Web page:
“What’s in a name? That which we call a rose by any other name would smell as sweet.” Romeo & Juliet.
Someone called me “Jennifer” today. It’s been a long time since I answered to that name. It’s been a long time since I introduced myself as “Jennifer”. 14 years to be exact. It’s typical to have a first name and a middle name. In my family, we took our Esan names first, and then our baptismal names. Odd, when you think that our parents did the exact opposite. Their baptismal names first, and then their native names. My husband’s family did the same thing. Baptismal names first, and then native names. It’s a thing of curiosity how we choose which takes priority.
For the first 9 years of my life, I used both names interchangeably. Osemhen. Jennifer. At home I was mostly Osemhen, except for a few aunts who preferred to call me Jennifer. In primary school, it was a 70/30 split. The teachers called me Jennifer. Some of my classmates called me Osemhen, especially the ones who were close enough to me to hear my siblings use my Esan name.
And then I got into secondary schoool and the split sharpened. I was definitely Jennifer, and only Jennifer in school. At home, I was definitely Ose. It manifested in a sort of split personality. Jennifer was the petite, light-skinned waif with eyes too big for her face. I was one of the youngest in my class so I was in a sense, the baby, the last child, petted by senior students and even some of my classmates. I can still hear them trilling “Jenniiii-fer.” And then at home, I was Osemhen. A stolid Esan name, none of that faerie-like stuff. The first-born daughter, with all the responsibilities that brings. Had to be strong. Had to be firm. Had to be my parents’ right hand, my mother’s confidant.
She chose the name “Jennifer” even though it wasn’t a saint’s name, as stipulated by the Catholic Church. I think they were not so strict then. She chose it because it was pretty and wafer-like on the tongue despite the many consonants. Jennifer means “white enchantress” or “fair one”, a very Caucasian name, so Caucasian it was the most popular name for newborn American girls from 1970 to 1984. And as I grew older, and my skin tanned deeper, I felt like it didn’t fit me.
And so in 2003, when I graduated from secondary school, I chose to stick only with Osemhen. I wanted to shed the identity I had. Enough of the effervescence. Give me stolidity. There were a few slips. Once in a while, I would introduce myself as Jennifer but by 2004 when I got into university, I was fully “Osemhen”. It also kinda helped that I didn’t stay in contact with too many of the people who knew me in secondary school. I moulted. I think it worked.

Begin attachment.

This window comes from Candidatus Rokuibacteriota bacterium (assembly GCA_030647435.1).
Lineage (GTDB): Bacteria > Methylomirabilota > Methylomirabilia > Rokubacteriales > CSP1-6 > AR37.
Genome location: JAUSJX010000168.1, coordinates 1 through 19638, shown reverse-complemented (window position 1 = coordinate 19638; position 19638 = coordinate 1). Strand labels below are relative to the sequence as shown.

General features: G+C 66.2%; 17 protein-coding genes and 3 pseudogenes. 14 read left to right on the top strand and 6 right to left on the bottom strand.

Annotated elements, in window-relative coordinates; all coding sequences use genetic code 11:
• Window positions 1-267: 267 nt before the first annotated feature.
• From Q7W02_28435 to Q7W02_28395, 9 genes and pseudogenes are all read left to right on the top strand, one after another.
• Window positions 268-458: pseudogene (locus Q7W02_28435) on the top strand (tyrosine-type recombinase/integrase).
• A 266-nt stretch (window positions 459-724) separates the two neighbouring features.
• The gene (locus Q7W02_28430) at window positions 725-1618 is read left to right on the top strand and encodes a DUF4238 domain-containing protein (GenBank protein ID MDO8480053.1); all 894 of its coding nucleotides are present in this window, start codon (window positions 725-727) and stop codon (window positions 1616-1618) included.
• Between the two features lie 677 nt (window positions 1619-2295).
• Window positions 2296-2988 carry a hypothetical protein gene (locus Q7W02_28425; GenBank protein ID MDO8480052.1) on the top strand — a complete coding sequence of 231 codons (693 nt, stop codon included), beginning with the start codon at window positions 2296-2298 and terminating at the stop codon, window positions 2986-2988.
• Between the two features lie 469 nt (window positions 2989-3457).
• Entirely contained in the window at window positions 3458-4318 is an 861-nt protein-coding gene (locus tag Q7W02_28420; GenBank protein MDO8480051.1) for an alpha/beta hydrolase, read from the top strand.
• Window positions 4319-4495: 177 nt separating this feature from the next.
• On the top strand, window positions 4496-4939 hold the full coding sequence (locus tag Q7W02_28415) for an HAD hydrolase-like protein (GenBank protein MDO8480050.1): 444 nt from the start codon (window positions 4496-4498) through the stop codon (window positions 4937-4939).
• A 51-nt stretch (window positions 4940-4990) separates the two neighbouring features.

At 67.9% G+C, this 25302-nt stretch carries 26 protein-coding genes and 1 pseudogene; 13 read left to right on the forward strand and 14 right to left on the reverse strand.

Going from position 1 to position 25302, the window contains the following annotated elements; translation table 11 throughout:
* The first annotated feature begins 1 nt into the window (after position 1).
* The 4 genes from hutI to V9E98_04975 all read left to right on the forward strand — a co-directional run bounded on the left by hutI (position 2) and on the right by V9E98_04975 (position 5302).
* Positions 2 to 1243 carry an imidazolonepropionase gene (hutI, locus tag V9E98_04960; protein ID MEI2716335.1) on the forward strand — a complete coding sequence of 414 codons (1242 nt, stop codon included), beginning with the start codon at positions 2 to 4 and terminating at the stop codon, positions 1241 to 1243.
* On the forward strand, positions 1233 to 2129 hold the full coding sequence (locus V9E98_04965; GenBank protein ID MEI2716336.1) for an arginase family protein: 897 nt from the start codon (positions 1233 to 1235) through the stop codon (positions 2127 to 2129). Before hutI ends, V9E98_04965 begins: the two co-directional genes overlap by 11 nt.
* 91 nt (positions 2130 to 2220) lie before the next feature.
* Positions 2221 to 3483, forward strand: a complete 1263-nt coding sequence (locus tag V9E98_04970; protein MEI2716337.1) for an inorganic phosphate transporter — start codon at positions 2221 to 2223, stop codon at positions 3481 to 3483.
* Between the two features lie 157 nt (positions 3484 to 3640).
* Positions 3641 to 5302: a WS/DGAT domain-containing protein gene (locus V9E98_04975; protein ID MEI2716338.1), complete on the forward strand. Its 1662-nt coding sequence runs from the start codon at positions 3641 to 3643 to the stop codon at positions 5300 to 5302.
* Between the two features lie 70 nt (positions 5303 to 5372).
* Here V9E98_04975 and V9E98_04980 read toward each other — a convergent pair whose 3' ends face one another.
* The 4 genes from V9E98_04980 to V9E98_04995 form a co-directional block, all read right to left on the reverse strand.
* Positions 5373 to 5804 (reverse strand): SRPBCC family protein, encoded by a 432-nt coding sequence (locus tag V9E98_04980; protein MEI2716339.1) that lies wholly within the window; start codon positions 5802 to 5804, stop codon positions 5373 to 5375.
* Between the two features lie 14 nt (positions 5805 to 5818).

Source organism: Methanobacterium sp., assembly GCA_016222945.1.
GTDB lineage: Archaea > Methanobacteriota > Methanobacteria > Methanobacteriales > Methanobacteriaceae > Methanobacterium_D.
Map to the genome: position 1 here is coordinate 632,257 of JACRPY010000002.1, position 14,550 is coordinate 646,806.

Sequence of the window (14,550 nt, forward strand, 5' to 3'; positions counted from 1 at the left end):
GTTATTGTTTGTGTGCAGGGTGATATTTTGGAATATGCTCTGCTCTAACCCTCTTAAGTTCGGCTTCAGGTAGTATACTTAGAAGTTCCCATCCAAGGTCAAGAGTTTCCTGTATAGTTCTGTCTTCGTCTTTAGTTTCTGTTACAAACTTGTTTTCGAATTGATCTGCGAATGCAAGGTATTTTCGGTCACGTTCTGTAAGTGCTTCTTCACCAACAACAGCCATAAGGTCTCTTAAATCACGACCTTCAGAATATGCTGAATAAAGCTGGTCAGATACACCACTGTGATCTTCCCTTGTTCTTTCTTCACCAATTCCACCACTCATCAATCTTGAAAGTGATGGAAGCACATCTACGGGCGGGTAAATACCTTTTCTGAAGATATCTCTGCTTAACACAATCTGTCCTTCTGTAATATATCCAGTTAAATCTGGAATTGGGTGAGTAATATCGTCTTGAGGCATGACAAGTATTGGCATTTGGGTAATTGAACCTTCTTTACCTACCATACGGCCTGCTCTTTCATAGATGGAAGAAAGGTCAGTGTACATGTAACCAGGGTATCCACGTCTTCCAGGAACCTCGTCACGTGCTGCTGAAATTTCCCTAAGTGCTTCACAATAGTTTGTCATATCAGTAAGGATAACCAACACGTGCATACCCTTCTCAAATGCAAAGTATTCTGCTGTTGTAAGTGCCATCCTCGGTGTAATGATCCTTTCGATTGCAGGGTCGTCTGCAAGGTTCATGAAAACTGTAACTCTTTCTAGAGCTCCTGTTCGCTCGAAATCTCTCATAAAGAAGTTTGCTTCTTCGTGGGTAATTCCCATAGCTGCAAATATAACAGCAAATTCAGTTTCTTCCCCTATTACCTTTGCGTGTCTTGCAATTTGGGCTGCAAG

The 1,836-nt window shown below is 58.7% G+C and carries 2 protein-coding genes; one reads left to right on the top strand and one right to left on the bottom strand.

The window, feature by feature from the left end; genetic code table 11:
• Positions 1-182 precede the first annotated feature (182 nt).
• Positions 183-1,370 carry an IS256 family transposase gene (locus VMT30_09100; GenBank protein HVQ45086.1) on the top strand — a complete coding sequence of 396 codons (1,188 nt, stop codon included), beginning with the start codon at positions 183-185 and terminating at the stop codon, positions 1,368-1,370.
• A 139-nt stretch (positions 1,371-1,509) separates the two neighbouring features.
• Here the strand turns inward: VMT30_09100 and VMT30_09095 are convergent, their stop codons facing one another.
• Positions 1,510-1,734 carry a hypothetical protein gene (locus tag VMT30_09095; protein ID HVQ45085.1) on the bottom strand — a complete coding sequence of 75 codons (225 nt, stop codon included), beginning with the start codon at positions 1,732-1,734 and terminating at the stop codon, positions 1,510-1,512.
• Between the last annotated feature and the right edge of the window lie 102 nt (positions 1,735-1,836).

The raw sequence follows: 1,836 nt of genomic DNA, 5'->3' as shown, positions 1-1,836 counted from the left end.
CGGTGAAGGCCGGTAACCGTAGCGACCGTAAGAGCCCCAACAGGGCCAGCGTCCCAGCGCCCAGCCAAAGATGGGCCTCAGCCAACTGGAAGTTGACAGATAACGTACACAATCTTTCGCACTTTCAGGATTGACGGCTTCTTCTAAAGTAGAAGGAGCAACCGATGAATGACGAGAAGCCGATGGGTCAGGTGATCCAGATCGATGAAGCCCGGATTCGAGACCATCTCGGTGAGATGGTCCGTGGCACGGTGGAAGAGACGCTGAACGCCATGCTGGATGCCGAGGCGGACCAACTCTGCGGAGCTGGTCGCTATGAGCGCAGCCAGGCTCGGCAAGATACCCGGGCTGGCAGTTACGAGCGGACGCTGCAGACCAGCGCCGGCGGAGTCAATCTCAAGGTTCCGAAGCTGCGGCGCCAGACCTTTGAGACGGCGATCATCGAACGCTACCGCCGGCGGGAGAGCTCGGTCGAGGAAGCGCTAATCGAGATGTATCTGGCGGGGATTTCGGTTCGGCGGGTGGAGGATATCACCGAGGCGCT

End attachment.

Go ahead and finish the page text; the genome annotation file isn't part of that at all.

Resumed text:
There’s also the thing about embracing my African identity and uniqueness. I knew a lot of Jennifers. I didn’t know any Osemhens. I knew a lot of African Jennifers. I’ve never heard of a white person who answered to an Esan name. And I must admit that my name gives me an opportunity to discuss my heritage with foreigners I meet, an opportunity that I don’t think I’d have if they called me “Jennifer”.
I think I set a precedent at home. My youngest sister, Itasoha, never used her English name “Benedicta”. My other sister dropped “Winnifred” for “Uwa”, a diminutive of her Esan name. My brother tried to totally erase his Esan name and baptismal name from his identity, choosing to introduce himself as “Richard”, his confirmation name. What’s in a name, we (and Romeo Montague) ask? An identity. A personality. A prophesy? It’s why we have naming ceremonies. And somehow, on some level, we recognize this.
Sometimes, the old life crops up. I meet people who knew “Jennifer”, who call me Jennifer, who I respond to as Jennifer. The name “Osemhen” is awkward on their tongues and they wonder why I ever changed. And then there are people who witness this exchange and have only known me as Osemhen. They snicker, “Gosh, you don’t even look or act like a Jennifer”.
So what’s in a name? What do you think?
p.s. I gave an interview on my boring, everyday life on kacheetee.com. She runs a very active lifestyle blog and it was an absolute honour to be asked to write in. I also loved interviewing with ForCreativeGirls.com and discussing motherhood & creativity. And have you been to Blazers & Baby , recently? Do check it out.